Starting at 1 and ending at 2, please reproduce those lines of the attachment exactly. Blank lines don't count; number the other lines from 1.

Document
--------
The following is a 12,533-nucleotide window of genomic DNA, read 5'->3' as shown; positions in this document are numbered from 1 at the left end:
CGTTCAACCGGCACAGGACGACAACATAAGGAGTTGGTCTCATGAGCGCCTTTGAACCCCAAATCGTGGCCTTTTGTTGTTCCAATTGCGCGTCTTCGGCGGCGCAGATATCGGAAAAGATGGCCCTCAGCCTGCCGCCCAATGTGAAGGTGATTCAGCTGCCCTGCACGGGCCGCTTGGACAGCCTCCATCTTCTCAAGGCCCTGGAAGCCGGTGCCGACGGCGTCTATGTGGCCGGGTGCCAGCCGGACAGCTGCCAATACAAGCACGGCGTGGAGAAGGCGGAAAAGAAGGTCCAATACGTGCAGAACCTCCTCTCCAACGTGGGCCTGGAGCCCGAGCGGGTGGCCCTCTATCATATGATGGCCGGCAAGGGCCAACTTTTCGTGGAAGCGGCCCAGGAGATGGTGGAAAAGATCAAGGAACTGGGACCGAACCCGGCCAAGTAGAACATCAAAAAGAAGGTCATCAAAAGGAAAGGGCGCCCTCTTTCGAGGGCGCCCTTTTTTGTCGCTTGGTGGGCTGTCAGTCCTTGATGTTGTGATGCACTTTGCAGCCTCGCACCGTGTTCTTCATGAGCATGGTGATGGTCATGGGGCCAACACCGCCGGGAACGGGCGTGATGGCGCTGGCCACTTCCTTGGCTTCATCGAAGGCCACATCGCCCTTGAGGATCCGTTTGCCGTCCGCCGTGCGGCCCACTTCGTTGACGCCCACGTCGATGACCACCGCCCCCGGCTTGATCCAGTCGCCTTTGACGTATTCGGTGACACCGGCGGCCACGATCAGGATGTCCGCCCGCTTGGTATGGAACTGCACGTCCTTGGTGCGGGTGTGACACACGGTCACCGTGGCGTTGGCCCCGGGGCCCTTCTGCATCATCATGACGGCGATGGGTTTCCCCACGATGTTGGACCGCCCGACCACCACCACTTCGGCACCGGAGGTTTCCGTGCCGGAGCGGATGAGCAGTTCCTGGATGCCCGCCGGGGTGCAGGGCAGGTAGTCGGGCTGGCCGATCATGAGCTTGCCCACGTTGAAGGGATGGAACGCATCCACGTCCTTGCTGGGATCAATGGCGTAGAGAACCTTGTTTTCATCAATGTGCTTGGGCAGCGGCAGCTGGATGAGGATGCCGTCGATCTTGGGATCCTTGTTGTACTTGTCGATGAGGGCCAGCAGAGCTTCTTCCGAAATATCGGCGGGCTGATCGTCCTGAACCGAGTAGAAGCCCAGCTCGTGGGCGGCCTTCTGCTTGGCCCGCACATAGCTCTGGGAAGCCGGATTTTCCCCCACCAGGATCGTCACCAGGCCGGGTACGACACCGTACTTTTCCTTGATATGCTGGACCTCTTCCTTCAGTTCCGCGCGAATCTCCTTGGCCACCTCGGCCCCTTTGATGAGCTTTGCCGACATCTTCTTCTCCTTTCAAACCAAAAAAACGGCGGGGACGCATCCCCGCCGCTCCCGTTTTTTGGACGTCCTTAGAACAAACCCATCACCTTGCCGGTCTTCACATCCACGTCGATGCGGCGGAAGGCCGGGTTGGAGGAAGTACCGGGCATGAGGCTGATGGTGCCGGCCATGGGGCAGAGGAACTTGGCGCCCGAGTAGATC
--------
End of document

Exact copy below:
The following is a 12,533-nucleotide window of genomic DNA, read 5'->3' as shown; positions in this document are numbered from 1 at the left end:
CGTTCAACCGGCACAGGACGACAACATAAGGAGTTGGTCTCATGAGCGCCTTTGAACCCCAAATCGTGGCCTTTTGTTGTTCCAATTGCGCGTCTTCGGCGGCGCAGATATCGGAAAAGATGGCCCTCAGCCTGCCGCCCAATGTGAAGGTGATTCAGCTGCCCTGCACGGGCCGCTTGGACAGCCTCCATCTTCTCAAGGCCCTGGAAGCCGGTGCCGACGGCGTCTATGTGGCCGGGTGCCAGCCGGACAGCTGCCAATACAAGCACGGCGTGGAGAAGGCGGAAAAGAAGGTCCAATACGTGCAGAACCTCCTCTCCAACGTGGGCCTGGAGCCCGAGCGGGTGGCCCTCTATCATATGATGGCCGGCAAGGGCCAACTTTTCGTGGAAGCGGCCCAGGAGATGGTGGAAAAGATCAAGGAACTGGGACCGAACCCGGCCAAGTAGAACATCAAAAAGAAGGTCATCAAAAGGAAAGGGCGCCCTCTTTCGAGGGCGCCCTTTTTTGTCGCTTGGTGGGCTGTCAGTCCTTGATGTTGTGATGCACTTTGCAGCCTCGCACCGTGTTCTTCATGAGCATGGTGATGGTCATGGGGCCAACACCGCCGGGAACGGGCGTGATGGCGCTGGCCACTTCCTTGGCTTCATCGAAGGCCACATCGCCCTTGAGGATCCGTTTGCCGTCCGCCGTGCGGCCCACTTCGTTGACGCCCACGTCGATGACCACCGCCCCCGGCTTGATCCAGTCGCCTTTGACGTATTCGGTGACACCGGCGGCCACGATCAGGATGTCCGCCCGCTTGGTATGGAACTGCACGTCCTTGGTGCGGGTGTGACACACGGTCACCGTGGCGTTGGCCCCGGGGCCCTTCTGCATCATCATGACGGCGATGGGTTTCCCCACGATGTTGGACCGCCCGACCACCACCACTTCGGCACCGGAGGTTTCCGTGCCGGAGCGGATGAGCAGTTCCTGGATGCCCGCCGGGGTGCAGGGCAGGTAGTCGGGCTGGCCGATCATGAGCTTGCCCACGTTGAAGGGATGGAACGCATCCACGTCCTTGCTGGGATCAATGGCGTAGAGAACCTTGTTTTCATCAATGTGCTTGGGCAGCGGCAGCTGGATGAGGATGCCGTCGATCTTGGGATCCTTGTTGTACTTGTCGATGAGGGCCAGCAGAGCTTCTTCCGAAATATCGGCGGGCTGATCGTCCTGAACCGAGTAGAAGCCCAGCTCGTGGGCGGCCTTCTGCTTGGCCCGCACATAGCTCTGGGAAGCCGGATTTTCCCCCACCAGGATCGTCACCAGGCCGGGTACGACACCGTACTTTTCCTTGATATGCTGGACCTCTTCCTTCAGTTCCGCGCGAATCTCCTTGGCCACCTCGGCCCCTTTGATGAGCTTTGCCGACATCTTCTTCTCCTTTCAAACCAAAAAAACGGCGGGGACGCATCCCCGCCGCTCCCGTTTTTTGGACGTCCTTAGAACAAACCCATCACCTTGCCGGTCTTCACATCCACGTCGATGCGGCGGAAGGCCGGGTTGGAGGAAGTACCGGGCATGAGGCTGATGGTGCCGGCCATGGGGCAGAGGAACTTGGCGCCCGAGTAGATC